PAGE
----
The articles included were published between January 2017 and March 2022. Among the 17 articles, there were 10 (59%) RCTs, 5 (29%) pilot or feasibility studies, 1 (6%) nonrandomized controlled prospective cohort study, and 1 (6%) prospective quasi-randomized trial. All included articles studied an adult female population, either patients with breast cancer or survivors. The studies included were conducted in Asia (8/17, 47%), North America (5/17, 29%), and Europe (4/17, 24%). The sample size ranged from 23 to 356 participants, with 24% (4/17) of the studies having a sample of <50 participants, 35% (6/17) having a sample of between 50 and 100 participants, and 41% (7/17) having a sample of >100 participants. The majority of the studies (14/17, 82%) had a control group receiving care as usual or an active control group receiving a separate intervention.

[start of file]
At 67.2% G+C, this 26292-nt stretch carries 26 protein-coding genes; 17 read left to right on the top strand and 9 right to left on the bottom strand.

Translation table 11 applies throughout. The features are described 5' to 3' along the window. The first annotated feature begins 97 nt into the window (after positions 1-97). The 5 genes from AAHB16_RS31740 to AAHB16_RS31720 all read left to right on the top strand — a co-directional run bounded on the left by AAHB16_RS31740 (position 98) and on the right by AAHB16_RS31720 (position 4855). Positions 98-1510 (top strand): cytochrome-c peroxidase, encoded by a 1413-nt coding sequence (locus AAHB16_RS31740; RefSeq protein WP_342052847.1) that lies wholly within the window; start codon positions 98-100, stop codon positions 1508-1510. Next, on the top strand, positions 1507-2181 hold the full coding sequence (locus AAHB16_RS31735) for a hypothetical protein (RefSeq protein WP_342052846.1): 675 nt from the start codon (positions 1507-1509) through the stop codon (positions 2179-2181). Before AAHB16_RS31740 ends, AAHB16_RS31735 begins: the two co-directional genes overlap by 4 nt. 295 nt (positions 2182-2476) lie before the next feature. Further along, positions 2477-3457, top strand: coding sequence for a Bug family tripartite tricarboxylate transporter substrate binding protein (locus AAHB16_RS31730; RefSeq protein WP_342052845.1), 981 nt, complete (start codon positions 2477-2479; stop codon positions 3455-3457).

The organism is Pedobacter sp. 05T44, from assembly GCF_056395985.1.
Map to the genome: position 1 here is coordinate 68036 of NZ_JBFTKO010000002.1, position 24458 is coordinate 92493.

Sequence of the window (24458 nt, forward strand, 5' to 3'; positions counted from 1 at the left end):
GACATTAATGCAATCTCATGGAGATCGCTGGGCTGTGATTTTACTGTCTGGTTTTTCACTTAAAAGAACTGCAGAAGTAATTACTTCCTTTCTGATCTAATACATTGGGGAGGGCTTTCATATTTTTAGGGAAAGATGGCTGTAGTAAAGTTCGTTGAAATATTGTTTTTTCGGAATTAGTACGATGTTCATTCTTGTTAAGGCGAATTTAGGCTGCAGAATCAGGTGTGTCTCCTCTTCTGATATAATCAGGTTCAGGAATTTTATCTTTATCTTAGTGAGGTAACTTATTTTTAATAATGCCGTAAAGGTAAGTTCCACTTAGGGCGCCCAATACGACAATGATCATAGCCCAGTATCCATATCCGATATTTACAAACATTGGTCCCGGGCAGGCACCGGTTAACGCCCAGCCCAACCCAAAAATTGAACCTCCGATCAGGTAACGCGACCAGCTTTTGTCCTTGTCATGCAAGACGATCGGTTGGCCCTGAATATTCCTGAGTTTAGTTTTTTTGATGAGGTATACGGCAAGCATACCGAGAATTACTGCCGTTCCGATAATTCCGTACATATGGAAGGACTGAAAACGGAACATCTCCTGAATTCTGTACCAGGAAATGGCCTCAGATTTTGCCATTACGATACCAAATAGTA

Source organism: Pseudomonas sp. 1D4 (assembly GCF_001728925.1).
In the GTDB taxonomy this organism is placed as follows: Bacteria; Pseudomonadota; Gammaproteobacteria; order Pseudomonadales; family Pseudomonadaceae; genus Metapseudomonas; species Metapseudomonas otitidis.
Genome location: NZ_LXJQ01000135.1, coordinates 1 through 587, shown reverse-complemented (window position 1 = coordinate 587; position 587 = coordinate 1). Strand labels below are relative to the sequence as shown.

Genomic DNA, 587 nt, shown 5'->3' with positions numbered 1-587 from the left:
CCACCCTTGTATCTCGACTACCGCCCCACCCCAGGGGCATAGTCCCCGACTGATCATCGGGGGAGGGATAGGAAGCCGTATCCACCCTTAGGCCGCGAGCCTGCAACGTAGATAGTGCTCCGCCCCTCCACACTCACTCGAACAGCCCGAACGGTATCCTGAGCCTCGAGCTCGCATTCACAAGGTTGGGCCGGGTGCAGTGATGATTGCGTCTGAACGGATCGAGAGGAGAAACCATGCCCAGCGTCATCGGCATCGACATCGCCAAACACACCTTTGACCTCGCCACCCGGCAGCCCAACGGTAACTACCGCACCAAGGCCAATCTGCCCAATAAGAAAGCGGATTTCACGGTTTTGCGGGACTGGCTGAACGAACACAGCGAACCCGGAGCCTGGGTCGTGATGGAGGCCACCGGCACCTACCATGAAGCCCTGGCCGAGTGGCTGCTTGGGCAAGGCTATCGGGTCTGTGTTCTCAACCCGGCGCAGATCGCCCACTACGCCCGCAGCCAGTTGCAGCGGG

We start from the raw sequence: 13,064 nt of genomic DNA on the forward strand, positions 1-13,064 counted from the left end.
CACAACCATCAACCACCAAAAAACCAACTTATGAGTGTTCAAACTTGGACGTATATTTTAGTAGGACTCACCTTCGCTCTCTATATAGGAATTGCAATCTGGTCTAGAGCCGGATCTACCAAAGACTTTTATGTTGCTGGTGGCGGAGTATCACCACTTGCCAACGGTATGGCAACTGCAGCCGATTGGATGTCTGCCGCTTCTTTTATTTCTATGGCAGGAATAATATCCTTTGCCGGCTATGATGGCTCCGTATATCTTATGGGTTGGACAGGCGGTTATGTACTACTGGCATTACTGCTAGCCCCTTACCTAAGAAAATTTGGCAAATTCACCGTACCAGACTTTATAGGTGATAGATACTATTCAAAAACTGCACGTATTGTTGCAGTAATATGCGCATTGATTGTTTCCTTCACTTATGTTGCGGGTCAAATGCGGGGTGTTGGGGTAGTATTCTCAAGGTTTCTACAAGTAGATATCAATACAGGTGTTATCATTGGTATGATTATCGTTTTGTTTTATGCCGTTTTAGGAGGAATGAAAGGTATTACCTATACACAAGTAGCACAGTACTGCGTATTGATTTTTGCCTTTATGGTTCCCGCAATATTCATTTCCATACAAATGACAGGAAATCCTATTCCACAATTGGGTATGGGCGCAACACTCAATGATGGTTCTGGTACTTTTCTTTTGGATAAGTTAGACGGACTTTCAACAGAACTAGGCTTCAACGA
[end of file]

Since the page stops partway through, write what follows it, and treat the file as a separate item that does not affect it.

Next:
Of the 17 reviewed studies, 7 (41%) delivered an app-only intervention, and 10 (59%) combined an app with additional supporting materials. The majority of the studies delivering a combined intervention used only 1 form of supporting material (7/10, 70%), whereas a minority used up to 3 forms of supporting materials (3/10, 30%). The supporting materials used included a combination of message-based reminders (SMS text message: 2/10, 20% and email: 1/10, 10%), wearables (pedometer: 1/10, 10% and Fitbit: 1/10, 10%), coaching calls (2/10, 20%), printed material (1/10, 10%), group support video calls (1/10, 10%), messaging group (1/10, 10%), other web-based material (2/10, 20%), and in-person rehabilitation sessions (1/10, 10%).